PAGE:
Zinc deficit looming from 2026

GLOBAL zinc production is forecast to peak in 2025 before trailing off in the second half of the decade, creating a “substantial deficit” from 2026 onwards, according to data from S&P Global Market Intelligence.
Zinc deficit looming from 2026 Zinc deficit looming from 2026 Zinc deficit looming from 2026 Zinc deficit looming from 2026 Zinc deficit looming from 2026

Will the zinc cupboard be bare?

Tom Hoskyns

While sentiment around zinc has not been as bullish as other metals including copper and iron ore, the LME three-month zinc price is currently sitting at US$2991/tonne, up 66% from the multi-year lows reached in March 2020.

And despite the fact zinc is not set to benefit from the low carbon thematic, which is expected to drive demand for - among others - nickel, lithium, cobalt, tin, graphite, demand is set to remain robust: S&P forecasts China - which consumes about 50% of all refined zinc - will increase its consumption by an average of 2% a year for the next five years.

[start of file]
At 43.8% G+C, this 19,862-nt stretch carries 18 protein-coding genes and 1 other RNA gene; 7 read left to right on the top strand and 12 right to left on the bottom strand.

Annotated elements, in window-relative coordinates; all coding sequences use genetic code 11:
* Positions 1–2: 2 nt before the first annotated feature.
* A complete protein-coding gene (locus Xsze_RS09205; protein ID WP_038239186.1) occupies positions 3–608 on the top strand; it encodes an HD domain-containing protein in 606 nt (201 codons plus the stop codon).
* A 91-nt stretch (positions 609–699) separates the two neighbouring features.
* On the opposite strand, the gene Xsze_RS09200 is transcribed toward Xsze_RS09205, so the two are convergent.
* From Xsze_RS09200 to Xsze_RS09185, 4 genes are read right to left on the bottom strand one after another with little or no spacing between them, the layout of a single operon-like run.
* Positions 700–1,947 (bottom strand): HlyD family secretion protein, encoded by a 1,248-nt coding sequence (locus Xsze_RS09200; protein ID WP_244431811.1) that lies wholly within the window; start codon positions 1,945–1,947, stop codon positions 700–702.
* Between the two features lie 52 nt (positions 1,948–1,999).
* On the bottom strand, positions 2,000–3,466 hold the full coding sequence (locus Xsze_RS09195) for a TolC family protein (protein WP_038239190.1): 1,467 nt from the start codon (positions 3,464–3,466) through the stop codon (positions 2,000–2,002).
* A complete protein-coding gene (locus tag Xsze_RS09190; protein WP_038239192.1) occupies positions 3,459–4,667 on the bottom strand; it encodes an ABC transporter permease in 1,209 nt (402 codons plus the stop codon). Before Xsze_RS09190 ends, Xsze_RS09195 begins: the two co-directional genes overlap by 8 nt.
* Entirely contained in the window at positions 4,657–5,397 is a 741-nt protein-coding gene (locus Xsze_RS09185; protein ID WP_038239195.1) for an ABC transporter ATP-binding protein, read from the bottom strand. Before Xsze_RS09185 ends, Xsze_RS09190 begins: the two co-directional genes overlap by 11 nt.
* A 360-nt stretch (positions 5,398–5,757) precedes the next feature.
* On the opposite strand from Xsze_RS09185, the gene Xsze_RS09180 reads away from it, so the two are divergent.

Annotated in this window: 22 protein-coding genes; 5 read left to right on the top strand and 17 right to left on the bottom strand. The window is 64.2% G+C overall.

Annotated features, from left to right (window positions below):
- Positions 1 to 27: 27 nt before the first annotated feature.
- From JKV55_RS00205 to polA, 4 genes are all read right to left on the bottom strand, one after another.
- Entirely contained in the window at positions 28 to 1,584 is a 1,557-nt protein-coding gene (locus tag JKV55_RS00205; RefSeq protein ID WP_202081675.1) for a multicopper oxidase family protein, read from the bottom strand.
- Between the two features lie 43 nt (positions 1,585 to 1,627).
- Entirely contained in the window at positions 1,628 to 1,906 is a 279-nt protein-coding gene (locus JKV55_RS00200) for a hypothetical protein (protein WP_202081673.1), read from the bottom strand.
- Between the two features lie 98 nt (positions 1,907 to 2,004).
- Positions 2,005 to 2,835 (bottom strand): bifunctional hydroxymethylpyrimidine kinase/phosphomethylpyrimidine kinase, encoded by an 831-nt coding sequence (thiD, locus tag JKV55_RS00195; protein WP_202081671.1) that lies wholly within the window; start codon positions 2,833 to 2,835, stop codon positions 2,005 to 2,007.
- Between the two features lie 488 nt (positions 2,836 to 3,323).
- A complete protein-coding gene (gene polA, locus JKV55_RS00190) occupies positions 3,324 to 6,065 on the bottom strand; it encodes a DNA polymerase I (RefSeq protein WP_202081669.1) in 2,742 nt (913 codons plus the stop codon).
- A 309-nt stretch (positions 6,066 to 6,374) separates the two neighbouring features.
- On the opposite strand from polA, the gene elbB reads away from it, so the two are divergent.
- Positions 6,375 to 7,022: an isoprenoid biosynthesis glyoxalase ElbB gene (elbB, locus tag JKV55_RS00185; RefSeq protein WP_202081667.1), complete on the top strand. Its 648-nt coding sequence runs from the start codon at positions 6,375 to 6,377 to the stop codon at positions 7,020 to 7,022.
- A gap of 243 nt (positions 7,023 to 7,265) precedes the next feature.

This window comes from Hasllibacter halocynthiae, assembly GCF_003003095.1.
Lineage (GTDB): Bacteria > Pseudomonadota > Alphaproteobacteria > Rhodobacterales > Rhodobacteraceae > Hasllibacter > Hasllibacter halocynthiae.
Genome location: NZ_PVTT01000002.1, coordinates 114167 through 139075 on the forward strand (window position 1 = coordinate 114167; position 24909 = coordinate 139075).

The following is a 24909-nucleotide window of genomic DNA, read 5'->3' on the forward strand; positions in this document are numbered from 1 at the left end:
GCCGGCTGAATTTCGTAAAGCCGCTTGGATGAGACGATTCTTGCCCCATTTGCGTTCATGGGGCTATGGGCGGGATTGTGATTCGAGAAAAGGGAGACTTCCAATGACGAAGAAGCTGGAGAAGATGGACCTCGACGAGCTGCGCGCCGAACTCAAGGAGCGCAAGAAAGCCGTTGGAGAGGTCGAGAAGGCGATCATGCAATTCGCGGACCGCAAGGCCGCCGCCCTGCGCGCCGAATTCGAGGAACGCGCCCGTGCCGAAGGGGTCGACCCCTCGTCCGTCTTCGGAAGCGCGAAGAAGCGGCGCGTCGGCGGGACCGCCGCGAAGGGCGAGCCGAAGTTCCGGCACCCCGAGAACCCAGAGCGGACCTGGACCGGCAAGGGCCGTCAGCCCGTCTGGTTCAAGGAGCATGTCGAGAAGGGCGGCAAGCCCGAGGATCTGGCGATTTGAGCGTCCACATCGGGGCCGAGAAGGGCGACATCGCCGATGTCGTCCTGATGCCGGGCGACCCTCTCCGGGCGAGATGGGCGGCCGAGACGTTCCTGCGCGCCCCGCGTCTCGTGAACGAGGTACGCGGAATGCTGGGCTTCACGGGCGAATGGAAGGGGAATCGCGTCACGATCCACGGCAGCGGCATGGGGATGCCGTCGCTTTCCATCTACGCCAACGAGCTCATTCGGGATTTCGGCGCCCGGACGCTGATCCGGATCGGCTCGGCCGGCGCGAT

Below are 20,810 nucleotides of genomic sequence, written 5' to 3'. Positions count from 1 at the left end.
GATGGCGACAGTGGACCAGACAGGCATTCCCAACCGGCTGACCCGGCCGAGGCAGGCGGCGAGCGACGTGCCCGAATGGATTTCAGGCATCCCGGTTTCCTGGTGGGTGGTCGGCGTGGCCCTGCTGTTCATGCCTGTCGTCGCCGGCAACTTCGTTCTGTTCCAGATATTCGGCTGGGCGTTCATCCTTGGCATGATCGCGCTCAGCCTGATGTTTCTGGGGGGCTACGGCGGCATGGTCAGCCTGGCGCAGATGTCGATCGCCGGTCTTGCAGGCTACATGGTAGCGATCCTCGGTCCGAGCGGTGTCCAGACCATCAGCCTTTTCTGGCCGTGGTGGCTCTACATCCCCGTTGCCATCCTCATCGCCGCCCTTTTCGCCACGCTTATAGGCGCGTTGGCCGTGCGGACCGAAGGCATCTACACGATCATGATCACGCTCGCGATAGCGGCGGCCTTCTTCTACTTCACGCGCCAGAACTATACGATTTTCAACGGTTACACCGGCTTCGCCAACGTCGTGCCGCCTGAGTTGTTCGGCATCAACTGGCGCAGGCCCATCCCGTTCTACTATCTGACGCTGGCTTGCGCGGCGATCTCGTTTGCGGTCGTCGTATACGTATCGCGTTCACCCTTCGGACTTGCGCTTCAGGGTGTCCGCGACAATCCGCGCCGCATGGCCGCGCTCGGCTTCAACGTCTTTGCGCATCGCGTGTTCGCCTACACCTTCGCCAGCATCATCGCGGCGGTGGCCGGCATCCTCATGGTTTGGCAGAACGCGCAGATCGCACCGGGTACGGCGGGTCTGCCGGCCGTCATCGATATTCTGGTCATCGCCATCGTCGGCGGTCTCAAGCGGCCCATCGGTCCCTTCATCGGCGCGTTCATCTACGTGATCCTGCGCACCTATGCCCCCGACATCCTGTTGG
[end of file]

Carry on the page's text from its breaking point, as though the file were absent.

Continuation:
Looking at the project pipeline for zinc, a sudden wave of new supply looks unlikely. S&P forecasts production from existing mines and probable new projects will peak at 14.61Mt in 2025, before falling to 11.03Mt by 2030.

The largest project set to enter production in the mid-term is Nexa Resources' Aripuana asset in Brazil, due on stream in 2022.

Ivanhoe Mines owns the world's highest grade zinc project in Kipushi, located in the DRC. Kipushi is one of the highest rated projects on Mining Journal Research & Intelligence's project pipeline database, with a score of 72/100.

Other highly ranked projects include ScoZinc's Scotia project, which scored 77, and PNX Metals' Hayes Creek - a new entrant in this year's Project Pipeline Handbook, set to be published shortly.